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I am trying to compile and link a simple "hello, world!" program with GCC. This program uses the "printf" C function. The problem that I am having is that the terminal throws back multiple errors. I am running Archlinux, compiling with NASM, linking with GCC. Here is my code:

; ----------------------------------------------------------------------------
; helloworld.asm
; 
; Compile: nasm -f elf32 helloworld.asm
; Link: gcc helloworld.o
; ----------------------------------------------------------------------------
SECTION .data
    message db "Hello, World",0
SECTION .text
    global  main
    extern  printf

    section .text
_main:
    push    message
    call    printf
    add     esp, 4
    ret

The errors that I receive are as follows:

/usr/bin/ld: skipping incompatible /usr/lib/gcc/x86_64-unknown-linux-gnu/4.7.2/libgcc.a     when searching for -lgcc
/usr/bin/ld: cannot find -lgcc
collect2: error: ld returned 1 exit status

Can someone tell me what is causing these errors and what I need to do to fix them?

Thanks in advance,

RileyH

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1 Answer 1

For such things, you should first understand what exactly gcc is doing. So use

 gcc -v helloworld.o -o helloworld

and what is happenning is that you have a 64 bits Linux and linking a 32 bits object in it. So try with

 gcc -m32 -v helloworld.o -o helloworld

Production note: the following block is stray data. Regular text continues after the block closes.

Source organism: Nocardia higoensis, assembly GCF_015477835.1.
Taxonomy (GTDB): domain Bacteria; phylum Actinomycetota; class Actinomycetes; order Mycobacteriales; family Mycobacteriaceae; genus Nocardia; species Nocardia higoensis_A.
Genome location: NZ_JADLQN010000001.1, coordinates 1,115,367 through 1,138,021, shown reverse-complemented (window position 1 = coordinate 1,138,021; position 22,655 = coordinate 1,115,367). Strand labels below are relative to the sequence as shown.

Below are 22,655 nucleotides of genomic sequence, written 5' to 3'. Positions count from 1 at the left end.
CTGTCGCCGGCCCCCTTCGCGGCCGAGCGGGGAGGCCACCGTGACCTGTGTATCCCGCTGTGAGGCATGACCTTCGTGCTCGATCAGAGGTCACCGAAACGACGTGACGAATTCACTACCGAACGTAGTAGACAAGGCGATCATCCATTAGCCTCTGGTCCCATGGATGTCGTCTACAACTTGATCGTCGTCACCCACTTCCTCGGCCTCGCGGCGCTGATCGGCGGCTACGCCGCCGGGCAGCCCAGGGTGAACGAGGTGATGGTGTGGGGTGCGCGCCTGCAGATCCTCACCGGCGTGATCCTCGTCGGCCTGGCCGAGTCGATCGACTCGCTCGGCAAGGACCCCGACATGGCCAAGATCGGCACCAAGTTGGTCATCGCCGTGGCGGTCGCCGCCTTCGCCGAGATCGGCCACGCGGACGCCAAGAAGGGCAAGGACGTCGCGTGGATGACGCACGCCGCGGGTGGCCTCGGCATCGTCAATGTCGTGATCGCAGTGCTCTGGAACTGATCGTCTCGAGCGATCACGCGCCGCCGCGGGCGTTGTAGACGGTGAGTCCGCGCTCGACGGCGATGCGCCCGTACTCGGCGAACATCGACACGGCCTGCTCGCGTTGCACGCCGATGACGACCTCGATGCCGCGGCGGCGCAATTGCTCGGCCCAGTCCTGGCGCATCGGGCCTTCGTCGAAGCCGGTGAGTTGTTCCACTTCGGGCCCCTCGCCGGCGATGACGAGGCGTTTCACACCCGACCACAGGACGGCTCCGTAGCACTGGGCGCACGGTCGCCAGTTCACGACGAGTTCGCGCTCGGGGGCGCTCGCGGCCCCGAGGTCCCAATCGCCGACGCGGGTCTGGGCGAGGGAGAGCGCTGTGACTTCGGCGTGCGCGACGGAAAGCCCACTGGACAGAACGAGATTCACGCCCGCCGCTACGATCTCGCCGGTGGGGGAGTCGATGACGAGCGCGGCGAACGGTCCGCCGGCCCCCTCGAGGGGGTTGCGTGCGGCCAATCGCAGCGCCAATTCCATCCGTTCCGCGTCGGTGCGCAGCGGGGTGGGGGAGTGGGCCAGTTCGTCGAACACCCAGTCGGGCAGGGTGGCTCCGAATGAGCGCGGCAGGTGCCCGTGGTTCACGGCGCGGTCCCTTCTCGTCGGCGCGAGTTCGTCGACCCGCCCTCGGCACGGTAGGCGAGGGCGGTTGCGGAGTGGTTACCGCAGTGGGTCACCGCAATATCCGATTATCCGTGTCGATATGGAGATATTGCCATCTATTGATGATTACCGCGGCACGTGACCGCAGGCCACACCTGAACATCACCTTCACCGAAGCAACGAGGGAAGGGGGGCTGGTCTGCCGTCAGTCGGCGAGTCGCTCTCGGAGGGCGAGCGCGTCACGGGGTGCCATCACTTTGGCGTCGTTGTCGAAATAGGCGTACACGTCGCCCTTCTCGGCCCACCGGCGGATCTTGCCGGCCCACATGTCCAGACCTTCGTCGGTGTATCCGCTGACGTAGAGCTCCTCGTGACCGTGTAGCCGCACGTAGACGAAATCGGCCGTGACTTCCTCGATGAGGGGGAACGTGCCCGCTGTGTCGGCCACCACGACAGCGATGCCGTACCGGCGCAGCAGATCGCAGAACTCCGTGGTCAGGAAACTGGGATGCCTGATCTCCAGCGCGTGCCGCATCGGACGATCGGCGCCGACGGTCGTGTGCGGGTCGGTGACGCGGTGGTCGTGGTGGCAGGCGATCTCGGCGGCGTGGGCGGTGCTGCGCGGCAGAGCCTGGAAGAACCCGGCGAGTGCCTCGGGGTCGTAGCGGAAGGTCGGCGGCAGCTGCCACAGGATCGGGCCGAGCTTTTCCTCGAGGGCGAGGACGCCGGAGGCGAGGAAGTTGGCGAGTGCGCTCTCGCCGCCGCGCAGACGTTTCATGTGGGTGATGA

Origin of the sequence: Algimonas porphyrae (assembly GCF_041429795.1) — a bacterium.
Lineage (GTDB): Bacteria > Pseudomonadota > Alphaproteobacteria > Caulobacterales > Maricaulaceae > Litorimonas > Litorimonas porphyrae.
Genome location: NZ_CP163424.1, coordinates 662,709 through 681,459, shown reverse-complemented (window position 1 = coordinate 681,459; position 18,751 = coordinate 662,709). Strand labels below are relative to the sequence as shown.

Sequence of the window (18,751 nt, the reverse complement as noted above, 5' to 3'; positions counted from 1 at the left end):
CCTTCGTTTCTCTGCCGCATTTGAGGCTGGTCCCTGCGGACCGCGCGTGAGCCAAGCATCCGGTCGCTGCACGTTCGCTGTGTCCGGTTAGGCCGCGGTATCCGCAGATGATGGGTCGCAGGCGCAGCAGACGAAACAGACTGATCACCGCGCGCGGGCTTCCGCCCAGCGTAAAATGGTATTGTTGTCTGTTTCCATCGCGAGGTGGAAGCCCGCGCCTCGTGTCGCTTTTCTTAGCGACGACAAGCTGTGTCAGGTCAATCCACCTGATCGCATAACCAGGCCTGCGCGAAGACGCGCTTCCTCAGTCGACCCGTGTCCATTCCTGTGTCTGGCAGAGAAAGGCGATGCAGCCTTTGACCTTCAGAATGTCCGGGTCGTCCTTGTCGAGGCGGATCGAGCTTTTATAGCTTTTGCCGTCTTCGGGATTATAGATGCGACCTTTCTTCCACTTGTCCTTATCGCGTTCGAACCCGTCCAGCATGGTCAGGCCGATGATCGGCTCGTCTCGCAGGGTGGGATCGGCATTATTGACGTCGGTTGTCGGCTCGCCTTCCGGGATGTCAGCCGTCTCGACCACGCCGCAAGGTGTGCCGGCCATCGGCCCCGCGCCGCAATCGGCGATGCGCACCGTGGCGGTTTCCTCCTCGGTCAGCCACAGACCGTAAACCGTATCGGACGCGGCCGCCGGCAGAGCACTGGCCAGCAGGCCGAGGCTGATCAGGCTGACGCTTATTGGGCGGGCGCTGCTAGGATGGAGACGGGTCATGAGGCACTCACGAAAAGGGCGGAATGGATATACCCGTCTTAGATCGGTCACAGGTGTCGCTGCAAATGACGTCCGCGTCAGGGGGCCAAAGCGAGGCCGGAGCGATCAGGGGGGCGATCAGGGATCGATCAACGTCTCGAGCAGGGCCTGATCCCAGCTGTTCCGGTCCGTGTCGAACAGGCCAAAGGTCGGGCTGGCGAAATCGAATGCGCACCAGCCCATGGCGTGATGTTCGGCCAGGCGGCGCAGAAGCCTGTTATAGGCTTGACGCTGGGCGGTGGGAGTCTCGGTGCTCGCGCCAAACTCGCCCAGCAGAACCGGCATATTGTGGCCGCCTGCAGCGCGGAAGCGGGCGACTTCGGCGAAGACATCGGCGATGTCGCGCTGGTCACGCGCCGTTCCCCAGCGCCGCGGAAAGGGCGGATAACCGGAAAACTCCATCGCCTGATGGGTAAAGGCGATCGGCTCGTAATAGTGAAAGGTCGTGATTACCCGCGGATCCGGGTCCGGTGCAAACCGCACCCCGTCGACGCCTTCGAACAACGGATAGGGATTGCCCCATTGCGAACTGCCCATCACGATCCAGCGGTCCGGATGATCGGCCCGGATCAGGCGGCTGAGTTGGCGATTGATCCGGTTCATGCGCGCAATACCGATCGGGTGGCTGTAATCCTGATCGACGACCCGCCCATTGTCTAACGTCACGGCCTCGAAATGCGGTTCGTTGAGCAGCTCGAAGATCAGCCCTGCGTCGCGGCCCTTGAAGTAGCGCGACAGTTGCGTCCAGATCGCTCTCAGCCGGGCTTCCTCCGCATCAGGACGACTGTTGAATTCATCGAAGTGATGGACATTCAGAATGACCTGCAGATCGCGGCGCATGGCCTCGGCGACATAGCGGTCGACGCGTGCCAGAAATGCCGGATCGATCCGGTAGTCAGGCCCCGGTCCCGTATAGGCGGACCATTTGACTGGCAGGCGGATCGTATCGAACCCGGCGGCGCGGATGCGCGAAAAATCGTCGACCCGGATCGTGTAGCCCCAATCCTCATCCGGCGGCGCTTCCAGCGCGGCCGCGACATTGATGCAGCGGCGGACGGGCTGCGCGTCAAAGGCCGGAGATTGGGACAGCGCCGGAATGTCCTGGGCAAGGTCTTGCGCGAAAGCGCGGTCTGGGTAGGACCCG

But I think that you should avoid coding assembly today (optimizing compilers do a better work than you can reasonably do). If you absolutely need a few assembly instructions, put some asm in your C code.

BTW, you could compile with gcc -fverbose-asm -O -wall -S helloworld.c and look inside the generated helloworld.s; and you could also pass .s files to gcc

share|improve this answer
    
It outputs a whole lot of junk (file paths and what not) and then the same error message I originally posted. –  RileyH Nov 10 '12 at 9:48
1  
You might need to install the lib32gcc1 and gcc-4.7-multilib packages on your system. Why don't you code x86-64 assembly code (not x86 32 bits assembly) on your 64 bits system? –  Basile Starynkevitch Nov 10 '12 at 9:49
    
How would I do that in terminal? Sorry, but I just newly installed Archlinux for the first time and I don't know much about linux in general. –  RileyH Nov 10 '12 at 9:50
    
Then learn much more about Linux (system administration and command line development) before trying assembler.... –  Basile Starynkevitch Nov 10 '12 at 9:51
    
Thank a lot for @BasileStarynkevitch that gave the correct answer. –  user3421416 Dec 4 at 19:56

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